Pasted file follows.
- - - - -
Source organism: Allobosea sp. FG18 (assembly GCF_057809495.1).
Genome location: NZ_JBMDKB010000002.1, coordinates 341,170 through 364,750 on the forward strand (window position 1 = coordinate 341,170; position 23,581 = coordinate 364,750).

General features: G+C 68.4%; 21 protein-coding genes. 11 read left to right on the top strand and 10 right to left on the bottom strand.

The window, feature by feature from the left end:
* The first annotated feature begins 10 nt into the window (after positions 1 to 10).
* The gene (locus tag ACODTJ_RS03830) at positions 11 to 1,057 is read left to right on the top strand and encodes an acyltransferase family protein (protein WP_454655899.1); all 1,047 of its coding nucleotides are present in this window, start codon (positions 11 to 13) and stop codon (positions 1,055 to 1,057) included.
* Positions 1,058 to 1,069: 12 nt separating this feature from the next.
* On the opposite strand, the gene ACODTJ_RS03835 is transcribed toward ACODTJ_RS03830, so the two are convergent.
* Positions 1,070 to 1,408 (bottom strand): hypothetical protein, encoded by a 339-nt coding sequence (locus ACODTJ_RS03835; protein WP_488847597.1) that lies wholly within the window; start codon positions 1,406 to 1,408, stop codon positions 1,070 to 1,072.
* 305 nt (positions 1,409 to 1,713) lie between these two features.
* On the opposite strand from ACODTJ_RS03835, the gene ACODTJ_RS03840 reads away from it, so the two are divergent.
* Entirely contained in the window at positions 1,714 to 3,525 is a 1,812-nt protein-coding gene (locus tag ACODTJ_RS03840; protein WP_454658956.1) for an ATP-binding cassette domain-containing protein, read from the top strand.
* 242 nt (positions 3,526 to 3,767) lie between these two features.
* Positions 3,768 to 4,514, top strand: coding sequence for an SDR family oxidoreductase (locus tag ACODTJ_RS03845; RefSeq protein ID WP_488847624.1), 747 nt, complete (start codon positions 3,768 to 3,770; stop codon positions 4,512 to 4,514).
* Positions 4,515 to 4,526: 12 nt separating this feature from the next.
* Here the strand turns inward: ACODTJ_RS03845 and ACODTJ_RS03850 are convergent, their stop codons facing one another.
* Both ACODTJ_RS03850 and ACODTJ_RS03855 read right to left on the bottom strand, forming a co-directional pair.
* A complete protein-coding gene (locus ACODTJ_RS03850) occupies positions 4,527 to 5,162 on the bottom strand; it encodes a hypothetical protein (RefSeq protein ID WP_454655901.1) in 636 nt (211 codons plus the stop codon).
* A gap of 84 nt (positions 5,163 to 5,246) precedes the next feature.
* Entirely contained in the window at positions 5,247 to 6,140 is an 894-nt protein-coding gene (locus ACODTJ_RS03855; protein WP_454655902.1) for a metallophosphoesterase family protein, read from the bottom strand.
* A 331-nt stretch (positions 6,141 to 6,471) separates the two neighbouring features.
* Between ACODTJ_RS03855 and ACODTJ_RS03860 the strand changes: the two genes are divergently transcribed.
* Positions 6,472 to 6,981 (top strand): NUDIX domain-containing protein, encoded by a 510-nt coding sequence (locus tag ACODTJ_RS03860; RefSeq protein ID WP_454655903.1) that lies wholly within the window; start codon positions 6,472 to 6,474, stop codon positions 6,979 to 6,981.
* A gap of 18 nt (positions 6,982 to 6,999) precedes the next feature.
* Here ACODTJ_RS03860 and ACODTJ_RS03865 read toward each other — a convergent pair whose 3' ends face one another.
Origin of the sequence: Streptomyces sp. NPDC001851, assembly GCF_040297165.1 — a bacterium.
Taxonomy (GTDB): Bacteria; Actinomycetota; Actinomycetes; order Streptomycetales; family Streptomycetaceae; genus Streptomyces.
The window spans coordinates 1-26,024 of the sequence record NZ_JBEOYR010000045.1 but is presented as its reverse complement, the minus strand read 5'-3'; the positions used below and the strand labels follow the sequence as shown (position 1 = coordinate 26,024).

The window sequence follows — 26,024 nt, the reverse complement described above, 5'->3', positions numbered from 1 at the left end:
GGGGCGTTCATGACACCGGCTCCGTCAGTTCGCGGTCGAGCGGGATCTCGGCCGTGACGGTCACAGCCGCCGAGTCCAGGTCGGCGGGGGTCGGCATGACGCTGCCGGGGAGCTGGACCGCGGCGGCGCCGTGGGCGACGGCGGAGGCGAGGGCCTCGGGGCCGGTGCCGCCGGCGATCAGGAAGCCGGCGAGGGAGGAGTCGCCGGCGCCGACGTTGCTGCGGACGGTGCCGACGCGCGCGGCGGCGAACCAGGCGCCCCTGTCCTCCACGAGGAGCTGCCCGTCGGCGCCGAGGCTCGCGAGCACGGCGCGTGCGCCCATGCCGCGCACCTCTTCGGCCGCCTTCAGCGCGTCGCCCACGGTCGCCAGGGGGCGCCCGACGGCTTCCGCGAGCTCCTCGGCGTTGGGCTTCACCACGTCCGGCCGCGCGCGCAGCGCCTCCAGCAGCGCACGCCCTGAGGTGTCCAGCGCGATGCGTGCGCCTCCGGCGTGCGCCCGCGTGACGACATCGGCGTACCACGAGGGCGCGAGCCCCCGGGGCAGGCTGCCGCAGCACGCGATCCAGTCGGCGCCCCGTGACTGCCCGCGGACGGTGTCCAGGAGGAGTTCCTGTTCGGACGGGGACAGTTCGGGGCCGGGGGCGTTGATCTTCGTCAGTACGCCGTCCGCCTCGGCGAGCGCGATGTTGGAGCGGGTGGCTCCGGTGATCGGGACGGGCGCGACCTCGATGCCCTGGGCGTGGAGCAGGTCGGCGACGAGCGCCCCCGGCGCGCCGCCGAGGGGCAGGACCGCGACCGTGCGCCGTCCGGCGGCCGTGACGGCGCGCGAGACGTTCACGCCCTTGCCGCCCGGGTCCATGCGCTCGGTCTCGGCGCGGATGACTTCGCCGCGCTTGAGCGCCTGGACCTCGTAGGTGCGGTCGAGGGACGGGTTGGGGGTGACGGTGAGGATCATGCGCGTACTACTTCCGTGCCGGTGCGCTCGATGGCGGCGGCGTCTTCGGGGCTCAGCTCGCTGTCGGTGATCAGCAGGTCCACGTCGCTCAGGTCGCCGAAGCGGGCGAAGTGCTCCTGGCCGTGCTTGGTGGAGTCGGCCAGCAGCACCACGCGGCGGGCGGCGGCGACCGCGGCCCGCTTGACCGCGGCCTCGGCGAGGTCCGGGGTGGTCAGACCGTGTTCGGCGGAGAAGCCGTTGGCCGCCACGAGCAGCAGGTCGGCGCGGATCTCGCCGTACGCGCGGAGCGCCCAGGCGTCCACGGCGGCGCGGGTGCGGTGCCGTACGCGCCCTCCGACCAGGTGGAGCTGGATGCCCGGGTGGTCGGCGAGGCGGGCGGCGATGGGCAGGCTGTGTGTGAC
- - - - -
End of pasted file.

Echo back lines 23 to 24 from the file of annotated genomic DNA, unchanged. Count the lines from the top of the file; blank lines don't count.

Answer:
* Positions 6,472 to 6,981 (top strand): NUDIX domain-containing protein, encoded by a 510-nt coding sequence (locus tag ACODTJ_RS03860; RefSeq protein ID WP_454655903.1) that lies wholly within the window; start codon positions 6,472 to 6,474, stop codon positions 6,979 to 6,981.
* A gap of 18 nt (positions 6,982 to 6,999) precedes the next feature.